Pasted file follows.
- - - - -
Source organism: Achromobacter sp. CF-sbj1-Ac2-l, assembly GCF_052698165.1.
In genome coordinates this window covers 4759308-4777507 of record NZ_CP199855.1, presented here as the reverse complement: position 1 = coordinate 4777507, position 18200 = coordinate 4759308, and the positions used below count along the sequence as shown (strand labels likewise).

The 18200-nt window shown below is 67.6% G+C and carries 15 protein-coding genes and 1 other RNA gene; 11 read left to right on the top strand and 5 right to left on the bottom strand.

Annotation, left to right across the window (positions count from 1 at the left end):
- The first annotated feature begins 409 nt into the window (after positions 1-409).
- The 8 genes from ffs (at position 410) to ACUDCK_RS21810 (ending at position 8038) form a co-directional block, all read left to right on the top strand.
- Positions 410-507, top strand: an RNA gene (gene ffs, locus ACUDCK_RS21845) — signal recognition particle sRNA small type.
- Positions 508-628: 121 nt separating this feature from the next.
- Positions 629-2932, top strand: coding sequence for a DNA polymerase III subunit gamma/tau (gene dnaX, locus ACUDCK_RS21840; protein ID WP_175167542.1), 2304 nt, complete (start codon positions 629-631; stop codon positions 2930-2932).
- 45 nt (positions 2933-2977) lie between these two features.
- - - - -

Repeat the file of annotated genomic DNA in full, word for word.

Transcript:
Source organism: Achromobacter sp. CF-sbj1-Ac2-l, assembly GCF_052698165.1.
In genome coordinates this window covers 4759308-4777507 of record NZ_CP199855.1, presented here as the reverse complement: position 1 = coordinate 4777507, position 18200 = coordinate 4759308, and the positions used below count along the sequence as shown (strand labels likewise).

The 18200-nt window shown below is 67.6% G+C and carries 15 protein-coding genes and 1 other RNA gene; 11 read left to right on the top strand and 5 right to left on the bottom strand.

Annotation, left to right across the window (positions count from 1 at the left end):
- The first annotated feature begins 409 nt into the window (after positions 1-409).
- The 8 genes from ffs (at position 410) to ACUDCK_RS21810 (ending at position 8038) form a co-directional block, all read left to right on the top strand.
- Positions 410-507, top strand: an RNA gene (gene ffs, locus ACUDCK_RS21845) — signal recognition particle sRNA small type.
- Positions 508-628: 121 nt separating this feature from the next.
- Positions 629-2932, top strand: coding sequence for a DNA polymerase III subunit gamma/tau (gene dnaX, locus ACUDCK_RS21840; protein ID WP_175167542.1), 2304 nt, complete (start codon positions 629-631; stop codon positions 2930-2932).
- 45 nt (positions 2933-2977) lie between these two features.